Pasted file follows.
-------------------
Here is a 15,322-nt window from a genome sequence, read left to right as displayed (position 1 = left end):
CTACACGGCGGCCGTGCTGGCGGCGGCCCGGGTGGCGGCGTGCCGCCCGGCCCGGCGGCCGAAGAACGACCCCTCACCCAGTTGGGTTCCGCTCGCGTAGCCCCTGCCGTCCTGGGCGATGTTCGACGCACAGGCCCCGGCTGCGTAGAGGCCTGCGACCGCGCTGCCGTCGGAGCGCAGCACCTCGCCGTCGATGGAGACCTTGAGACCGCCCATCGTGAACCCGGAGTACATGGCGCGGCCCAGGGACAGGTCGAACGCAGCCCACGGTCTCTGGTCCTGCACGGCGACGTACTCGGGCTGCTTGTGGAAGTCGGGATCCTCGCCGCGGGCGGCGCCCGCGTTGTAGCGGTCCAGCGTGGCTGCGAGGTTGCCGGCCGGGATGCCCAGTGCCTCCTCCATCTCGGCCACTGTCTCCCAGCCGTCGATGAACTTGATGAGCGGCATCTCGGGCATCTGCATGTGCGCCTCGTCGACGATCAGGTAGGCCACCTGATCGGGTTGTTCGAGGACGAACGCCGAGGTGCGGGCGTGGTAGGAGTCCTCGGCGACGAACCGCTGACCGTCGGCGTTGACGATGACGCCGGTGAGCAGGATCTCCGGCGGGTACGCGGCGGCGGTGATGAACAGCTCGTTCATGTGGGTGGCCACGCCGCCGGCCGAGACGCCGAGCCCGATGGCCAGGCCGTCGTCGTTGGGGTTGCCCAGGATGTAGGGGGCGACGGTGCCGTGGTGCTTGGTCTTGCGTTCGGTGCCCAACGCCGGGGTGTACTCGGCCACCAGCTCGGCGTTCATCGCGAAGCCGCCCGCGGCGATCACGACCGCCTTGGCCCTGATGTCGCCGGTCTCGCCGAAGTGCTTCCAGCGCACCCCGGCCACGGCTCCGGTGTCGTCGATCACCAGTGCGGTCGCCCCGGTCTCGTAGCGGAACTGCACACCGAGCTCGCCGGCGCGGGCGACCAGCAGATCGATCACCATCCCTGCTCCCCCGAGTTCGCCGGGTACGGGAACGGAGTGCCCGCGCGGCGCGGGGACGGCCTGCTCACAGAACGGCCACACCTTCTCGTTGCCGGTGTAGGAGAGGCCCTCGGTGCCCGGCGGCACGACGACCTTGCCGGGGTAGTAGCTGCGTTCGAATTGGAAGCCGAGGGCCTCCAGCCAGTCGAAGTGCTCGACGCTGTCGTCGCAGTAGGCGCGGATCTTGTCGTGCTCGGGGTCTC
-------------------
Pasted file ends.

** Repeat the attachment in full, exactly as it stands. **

Here is a 15,322-nt window from a genome sequence, read left to right as displayed (position 1 = left end):
CTACACGGCGGCCGTGCTGGCGGCGGCCCGGGTGGCGGCGTGCCGCCCGGCCCGGCGGCCGAAGAACGACCCCTCACCCAGTTGGGTTCCGCTCGCGTAGCCCCTGCCGTCCTGGGCGATGTTCGACGCACAGGCCCCGGCTGCGTAGAGGCCTGCGACCGCGCTGCCGTCGGAGCGCAGCACCTCGCCGTCGATGGAGACCTTGAGACCGCCCATCGTGAACCCGGAGTACATGGCGCGGCCCAGGGACAGGTCGAACGCAGCCCACGGTCTCTGGTCCTGCACGGCGACGTACTCGGGCTGCTTGTGGAAGTCGGGATCCTCGCCGCGGGCGGCGCCCGCGTTGTAGCGGTCCAGCGTGGCTGCGAGGTTGCCGGCCGGGATGCCCAGTGCCTCCTCCATCTCGGCCACTGTCTCCCAGCCGTCGATGAACTTGATGAGCGGCATCTCGGGCATCTGCATGTGCGCCTCGTCGACGATCAGGTAGGCCACCTGATCGGGTTGTTCGAGGACGAACGCCGAGGTGCGGGCGTGGTAGGAGTCCTCGGCGACGAACCGCTGACCGTCGGCGTTGACGATGACGCCGGTGAGCAGGATCTCCGGCGGGTACGCGGCGGCGGTGATGAACAGCTCGTTCATGTGGGTGGCCACGCCGCCGGCCGAGACGCCGAGCCCGATGGCCAGGCCGTCGTCGTTGGGGTTGCCCAGGATGTAGGGGGCGACGGTGCCGTGGTGCTTGGTCTTGCGTTCGGTGCCCAACGCCGGGGTGTACTCGGCCACCAGCTCGGCGTTCATCGCGAAGCCGCCCGCGGCGATCACGACCGCCTTGGCCCTGATGTCGCCGGTCTCGCCGAAGTGCTTCCAGCGCACCCCGGCCACGGCTCCGGTGTCGTCGATCACCAGTGCGGTCGCCCCGGTCTCGTAGCGGAACTGCACACCGAGCTCGCCGGCGCGGGCGACCAGCAGATCGATCACCATCCCTGCTCCCCCGAGTTCGCCGGGTACGGGAACGGAGTGCCCGCGCGGCGCGGGGACGGCCTGCTCACAGAACGGCCACACCTTCTCGTTGCCGGTGTAGGAGAGGCCCTCGGTGCCCGGCGGCACGACGACCTTGCCGGGGTAGTAGCTGCGTTCGAATTGGAAGCCGAGGGCCTCCAGCCAGTCGAAGTGCTCGACGCTGTCGTCGCAGTAGGCGCGGATCTTGTCGTGCTCGGGGTCTC